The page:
Of late I’ve had a number of people on social media ask me about the “current situation” in Brazil – and by this they mean either the pandemic or Antifa-like riots, or a combination of both. Then this weekend the internet blew up after John MacArthur’s Grace Community Church announced plans to recommence services, in defiance of regulations put in place by the state of California. This, in turn, coincided with the return to in-person services of our own church here in Brazil.
So what I want to do in this post is 1) explain the the current social situation here in Brazil as best I can and, 2) tie it in with some thoughts about the actions taken by Grace Community Church, with a special emphasis on how this relates to our particular mission field.
The Buzz in Brazil
When it comes to comparing events in the US to those here in Brazil, there are striking similarities and marked differences.
Both nations were pretty much blind-sided by the Covid-19 pandemic. In both countries it has been highly politicized, with liberal elites in the media and in academia aligned against a conservative (or at least nominally so) administration, led by a president who is, shall we say, less than circumspect in his social media pronouncements.
The major difference is that the chaos being caused by the virus is not, thankfully, being exacerbated by the Antifa-esque riots we are seeing in the US. This is not for lack of Antifa types who are willing to carry them out. Connected as I am to the humanities department of our local federal university, I can see the chat that comes over the Philosophy Department WhatsApp group…and it’s clear that at least in that context there is great enthusiasm for what is happening in Portland and other US cities, and a keen desire on the part of some to emulate it.
Fortunately for Brazil, fear of the pandemic has been a sufficient deterrent to actual violence. The specter of such violence is worrisome to me, because I fear that the foot soldiers would be, not spoiled millennials living in their parents’ basement, but well-armed, highly-organized, and battle-hardened members of Brazil’s drug gangs who rule large swaths of our major cities.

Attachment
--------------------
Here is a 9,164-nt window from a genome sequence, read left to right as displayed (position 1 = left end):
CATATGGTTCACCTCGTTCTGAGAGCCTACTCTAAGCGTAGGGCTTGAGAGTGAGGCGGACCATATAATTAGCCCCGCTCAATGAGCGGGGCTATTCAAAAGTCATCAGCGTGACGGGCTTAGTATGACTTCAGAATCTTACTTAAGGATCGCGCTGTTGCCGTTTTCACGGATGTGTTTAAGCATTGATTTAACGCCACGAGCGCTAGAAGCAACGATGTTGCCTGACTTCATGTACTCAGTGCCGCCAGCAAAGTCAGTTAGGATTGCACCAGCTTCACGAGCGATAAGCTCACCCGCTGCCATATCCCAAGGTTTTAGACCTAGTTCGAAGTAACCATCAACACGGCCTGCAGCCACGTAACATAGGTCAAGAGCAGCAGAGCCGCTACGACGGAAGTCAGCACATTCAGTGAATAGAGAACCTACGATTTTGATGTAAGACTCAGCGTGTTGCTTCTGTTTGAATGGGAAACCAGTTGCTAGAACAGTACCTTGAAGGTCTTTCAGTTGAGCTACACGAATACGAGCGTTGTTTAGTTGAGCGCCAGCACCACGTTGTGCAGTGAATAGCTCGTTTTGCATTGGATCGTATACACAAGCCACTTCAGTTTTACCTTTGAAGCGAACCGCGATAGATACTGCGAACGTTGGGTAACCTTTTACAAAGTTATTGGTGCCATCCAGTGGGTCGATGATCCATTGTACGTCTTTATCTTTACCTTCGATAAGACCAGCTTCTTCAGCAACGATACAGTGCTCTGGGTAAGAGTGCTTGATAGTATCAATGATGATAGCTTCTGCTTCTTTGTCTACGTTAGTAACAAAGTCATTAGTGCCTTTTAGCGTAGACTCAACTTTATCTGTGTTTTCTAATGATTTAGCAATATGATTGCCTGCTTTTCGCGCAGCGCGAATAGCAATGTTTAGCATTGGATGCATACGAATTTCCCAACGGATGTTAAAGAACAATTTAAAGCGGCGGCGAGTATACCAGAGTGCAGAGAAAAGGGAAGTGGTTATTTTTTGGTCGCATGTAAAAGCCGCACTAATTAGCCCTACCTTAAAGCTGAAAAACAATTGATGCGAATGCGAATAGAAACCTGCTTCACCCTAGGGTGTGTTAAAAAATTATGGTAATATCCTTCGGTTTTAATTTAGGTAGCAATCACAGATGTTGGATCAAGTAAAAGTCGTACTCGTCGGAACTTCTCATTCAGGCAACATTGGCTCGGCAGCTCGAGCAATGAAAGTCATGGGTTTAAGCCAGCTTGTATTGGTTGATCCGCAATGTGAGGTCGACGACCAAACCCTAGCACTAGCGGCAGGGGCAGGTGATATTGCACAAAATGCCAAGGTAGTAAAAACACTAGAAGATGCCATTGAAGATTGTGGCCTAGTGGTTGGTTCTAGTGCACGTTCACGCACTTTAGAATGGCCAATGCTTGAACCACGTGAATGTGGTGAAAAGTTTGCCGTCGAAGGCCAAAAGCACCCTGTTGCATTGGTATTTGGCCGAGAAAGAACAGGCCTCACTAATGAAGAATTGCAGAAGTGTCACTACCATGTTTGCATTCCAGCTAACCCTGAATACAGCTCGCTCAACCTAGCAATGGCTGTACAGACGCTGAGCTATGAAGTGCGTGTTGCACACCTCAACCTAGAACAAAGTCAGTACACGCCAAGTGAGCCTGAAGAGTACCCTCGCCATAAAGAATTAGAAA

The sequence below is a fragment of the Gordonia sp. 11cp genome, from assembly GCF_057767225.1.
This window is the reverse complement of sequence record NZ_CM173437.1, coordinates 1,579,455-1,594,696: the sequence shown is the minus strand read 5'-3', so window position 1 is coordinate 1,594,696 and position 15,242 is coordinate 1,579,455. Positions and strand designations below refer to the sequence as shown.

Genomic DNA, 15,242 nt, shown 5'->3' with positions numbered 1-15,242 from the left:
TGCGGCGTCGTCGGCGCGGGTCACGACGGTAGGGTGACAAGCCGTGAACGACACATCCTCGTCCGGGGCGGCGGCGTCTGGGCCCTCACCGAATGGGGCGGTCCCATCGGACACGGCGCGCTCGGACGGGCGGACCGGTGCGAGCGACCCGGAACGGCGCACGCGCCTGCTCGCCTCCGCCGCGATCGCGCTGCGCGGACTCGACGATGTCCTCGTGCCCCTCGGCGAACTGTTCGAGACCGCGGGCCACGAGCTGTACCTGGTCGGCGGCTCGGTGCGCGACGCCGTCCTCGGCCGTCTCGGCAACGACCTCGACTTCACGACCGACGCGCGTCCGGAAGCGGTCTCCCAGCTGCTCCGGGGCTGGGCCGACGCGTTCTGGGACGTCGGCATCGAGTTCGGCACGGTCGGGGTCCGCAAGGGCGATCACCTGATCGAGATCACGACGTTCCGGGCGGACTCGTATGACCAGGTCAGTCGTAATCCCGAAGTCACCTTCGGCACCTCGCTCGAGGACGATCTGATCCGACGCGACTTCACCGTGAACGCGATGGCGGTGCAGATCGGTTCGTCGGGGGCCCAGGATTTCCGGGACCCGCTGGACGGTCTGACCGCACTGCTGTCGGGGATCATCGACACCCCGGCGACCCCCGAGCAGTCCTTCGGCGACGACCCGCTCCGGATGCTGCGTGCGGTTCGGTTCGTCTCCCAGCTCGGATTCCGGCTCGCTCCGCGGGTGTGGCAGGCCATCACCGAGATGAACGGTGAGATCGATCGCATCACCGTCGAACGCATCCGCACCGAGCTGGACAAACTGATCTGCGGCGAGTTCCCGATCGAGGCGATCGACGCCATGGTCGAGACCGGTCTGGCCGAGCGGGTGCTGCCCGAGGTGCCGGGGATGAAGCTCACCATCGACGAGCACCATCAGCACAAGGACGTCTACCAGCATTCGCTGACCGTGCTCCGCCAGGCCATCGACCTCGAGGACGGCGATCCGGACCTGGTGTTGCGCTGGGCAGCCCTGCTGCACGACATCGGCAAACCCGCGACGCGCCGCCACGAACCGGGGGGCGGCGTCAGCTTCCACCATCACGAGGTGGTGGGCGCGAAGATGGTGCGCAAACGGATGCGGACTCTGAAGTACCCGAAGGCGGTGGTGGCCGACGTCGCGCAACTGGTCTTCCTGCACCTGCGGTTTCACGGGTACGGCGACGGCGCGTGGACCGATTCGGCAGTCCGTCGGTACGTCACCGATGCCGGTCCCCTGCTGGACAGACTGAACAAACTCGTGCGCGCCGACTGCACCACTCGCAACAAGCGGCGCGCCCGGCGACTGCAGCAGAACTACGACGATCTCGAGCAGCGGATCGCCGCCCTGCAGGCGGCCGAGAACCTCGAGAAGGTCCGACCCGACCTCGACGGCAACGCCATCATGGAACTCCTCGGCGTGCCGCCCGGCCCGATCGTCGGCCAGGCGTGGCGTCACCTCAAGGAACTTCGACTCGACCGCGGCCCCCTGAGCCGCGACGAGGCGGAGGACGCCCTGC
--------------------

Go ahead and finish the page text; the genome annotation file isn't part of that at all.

For the well-being of everybody involved, pray that this does not happen.
Three Cheers for the Commie
We have also been blessed here in the state of Maranhão – more so than in other parts of Brazil, from what I can gather – with an effective and consistent response to the pandemic. Our governor is a Communist who goes to Carnaval dressed up as Fidel Castro, and loses no opportunity to promote leftist ideology in the state. Yet in this crisis he has worked hand-in-hand with churches. The shut-downs have been consistent, and include the annual Saint John festival (one of our area’s defining cultural celebrations) as well as other places of business. Restrictions on churches have been lifted even before restrictions on places such as movie theaters and public schools.
It is evident that he is working with us in good faith, and as believers, we have no reason to complain about our treatment. We have happily complied with all the guidelines set forth.
Were this not the case; were the shutdowns clearly discriminatory against churches; had the Brazilian Supreme Court confirmed the legality of such discriminatory practices; had churches remained closed while protests, riots, cultural celebrations, and other events featuring large agglomerations of people been permitted – if these factors defined the context in which we currently live, I would hope that here in Brazil we would have the courage and moral clarity to follow the example of Grace Community Church and stand when others kneel.
Thankfully, this is not the situation we face here today. There is no guarantee it won’t be tomorrow.
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